Microsoft Settlement Is a Failed Remedy, Says AAI, Urging States to Hold Tough

The following press release was slightly modified to appear as an aai column by Norman Hawker in the Nov. 7, 2001, edition of FTC:WATCH

CONTACTS:Albert A. Foer, President, 202-244-9800Robert Lande, Senior Research Fellow, 410-837-4538Norman Hawker, Research Fellow, 616-387-6118

"The settlement of the Microsoft case announced by Microsoft and the Department of Justice is a failed remedy," states Albert A. Foer, President of the American Antitrust Institute. "It fails to protect competition in the software industry and does not come close to dealing with the problems that were found to exist by the District Court and the Court of Appeals. It is shocking that the Department of Justice, after having its victory upheld by a unanimous en banc Court of Appeals, would agree to terms that are not only weaker than the interim relief ordered by Judge Jackson pending an anticipated break-up of the company, but weaker still than the terms agreed to by Microsoft in the mediation conducted by Judge Posner a year and a half ago when the issue of whether Microsoft had even violated the law was an open question. It is ironic that each time the Government's case on the merits grows stronger, the Justice Department takes a weaker position vis a vis Microsoft.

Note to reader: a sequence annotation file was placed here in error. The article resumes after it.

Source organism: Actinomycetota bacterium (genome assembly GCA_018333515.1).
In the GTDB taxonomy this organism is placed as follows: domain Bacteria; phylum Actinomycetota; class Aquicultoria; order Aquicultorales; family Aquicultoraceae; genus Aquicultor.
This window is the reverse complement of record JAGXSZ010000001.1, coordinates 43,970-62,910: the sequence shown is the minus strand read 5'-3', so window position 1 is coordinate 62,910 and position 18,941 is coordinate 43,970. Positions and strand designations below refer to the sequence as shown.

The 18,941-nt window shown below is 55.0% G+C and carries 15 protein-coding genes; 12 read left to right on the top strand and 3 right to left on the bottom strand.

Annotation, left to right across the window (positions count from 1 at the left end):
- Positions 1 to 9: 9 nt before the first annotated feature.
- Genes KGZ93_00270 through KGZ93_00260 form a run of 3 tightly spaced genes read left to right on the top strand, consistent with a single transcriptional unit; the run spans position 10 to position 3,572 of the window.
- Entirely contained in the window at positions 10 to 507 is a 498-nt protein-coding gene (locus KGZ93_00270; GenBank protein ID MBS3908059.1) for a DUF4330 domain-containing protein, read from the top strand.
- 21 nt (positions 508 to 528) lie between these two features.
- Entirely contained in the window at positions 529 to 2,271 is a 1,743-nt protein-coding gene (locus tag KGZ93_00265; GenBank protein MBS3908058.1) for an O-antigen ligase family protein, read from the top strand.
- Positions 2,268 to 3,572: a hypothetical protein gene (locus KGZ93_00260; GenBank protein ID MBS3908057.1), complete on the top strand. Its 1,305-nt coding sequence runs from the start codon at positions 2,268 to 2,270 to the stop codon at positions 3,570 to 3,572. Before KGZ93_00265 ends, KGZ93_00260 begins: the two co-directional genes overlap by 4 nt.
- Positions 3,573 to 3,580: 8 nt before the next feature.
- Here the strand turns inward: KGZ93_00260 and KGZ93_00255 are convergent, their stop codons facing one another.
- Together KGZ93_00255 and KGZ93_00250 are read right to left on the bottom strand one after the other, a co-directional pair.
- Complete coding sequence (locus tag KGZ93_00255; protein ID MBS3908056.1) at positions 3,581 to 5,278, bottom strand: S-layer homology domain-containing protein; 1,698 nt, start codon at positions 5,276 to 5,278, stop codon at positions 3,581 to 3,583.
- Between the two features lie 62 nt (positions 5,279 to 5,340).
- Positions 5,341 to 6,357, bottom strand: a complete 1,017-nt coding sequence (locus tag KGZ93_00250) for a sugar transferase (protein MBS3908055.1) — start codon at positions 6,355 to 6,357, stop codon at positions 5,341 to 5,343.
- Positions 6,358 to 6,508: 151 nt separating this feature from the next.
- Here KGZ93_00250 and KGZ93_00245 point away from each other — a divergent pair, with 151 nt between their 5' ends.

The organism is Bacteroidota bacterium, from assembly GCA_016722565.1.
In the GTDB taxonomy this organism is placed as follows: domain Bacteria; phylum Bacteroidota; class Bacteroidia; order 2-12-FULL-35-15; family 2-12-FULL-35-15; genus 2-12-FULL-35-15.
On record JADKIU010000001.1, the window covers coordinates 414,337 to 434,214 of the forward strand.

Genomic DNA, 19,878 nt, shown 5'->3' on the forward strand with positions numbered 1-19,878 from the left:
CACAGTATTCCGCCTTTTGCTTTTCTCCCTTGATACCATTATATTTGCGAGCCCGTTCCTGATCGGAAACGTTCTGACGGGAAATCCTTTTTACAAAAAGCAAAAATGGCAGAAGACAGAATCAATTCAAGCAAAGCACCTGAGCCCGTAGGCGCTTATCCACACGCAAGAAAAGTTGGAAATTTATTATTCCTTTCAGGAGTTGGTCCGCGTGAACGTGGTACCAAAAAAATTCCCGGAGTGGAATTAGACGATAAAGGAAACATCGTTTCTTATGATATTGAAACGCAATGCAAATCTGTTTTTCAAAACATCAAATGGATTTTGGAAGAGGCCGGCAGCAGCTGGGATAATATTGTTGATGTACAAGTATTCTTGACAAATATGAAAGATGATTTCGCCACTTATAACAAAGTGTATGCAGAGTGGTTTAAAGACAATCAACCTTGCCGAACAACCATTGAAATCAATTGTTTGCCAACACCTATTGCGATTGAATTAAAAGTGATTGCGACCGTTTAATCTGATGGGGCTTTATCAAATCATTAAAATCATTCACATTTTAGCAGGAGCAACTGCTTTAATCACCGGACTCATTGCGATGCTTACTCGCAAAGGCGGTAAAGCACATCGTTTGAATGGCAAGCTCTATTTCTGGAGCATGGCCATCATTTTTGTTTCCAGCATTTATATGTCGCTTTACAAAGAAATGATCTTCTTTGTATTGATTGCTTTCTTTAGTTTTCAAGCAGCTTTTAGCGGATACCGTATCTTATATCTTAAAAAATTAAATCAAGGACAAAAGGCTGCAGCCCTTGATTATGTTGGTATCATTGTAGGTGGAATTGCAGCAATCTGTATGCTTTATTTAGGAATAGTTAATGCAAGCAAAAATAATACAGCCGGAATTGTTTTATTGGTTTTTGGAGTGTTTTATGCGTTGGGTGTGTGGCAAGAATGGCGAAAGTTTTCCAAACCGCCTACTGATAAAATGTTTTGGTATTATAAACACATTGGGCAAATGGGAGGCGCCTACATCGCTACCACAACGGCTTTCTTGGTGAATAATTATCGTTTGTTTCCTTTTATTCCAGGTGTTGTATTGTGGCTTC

"The Court of Appeals unanimously held that any remedy be designed to restore competition to the operating system market, deprive Microsoft of the fruits of its illegal conduct, and prevent Microsoft repeating its illegal monopolization. The DOJ's proposal will accomplish none of this. We strongly urge the States to keep up their fight for consumers."

The problems with the so-called settlement are numerous, but six objections immediately appear upon even the most cursory reading:

1. There is no meaningful "Crown Jewels" Provision. Typically, consent decrees punish noncompliance by requiring a company to forfeit its "Crown Jewels"--usually by automatic divestiture of specified valuable assets. The current proposal contains no almost no penalty at all. If Microsoft fails to comply with the terms of the order, the only penalty is an extension of the "restrictions" for two additional years. But if Microsoft suffers no further penalty for disobedience, why should Microsoft care whether it ignores the "restrictions" for five years or seven?

2. The Return of the Ham Sandwich. When this case began, the DOJ argued that it was ridiculous to let Microsoft define what constituted the Windows Operating System by pointing to Microsoft's statement that it could include "a ham sandwich" in the operating system if it wanted to. The Court of Appeals specifically held that Microsoft used its unfettered ability to commingle software code from middleware products with the operating system's software code violated Section 2 of the Sherman Act. Yet the DOJ has expressly agreed to let Microsoft include whatever it wants in the Windows Operating System Product. In other words, where once Microsoft could put in a ham sandwich, now the DOJ has given Microsoft carte blanche to put in a steak dinner too.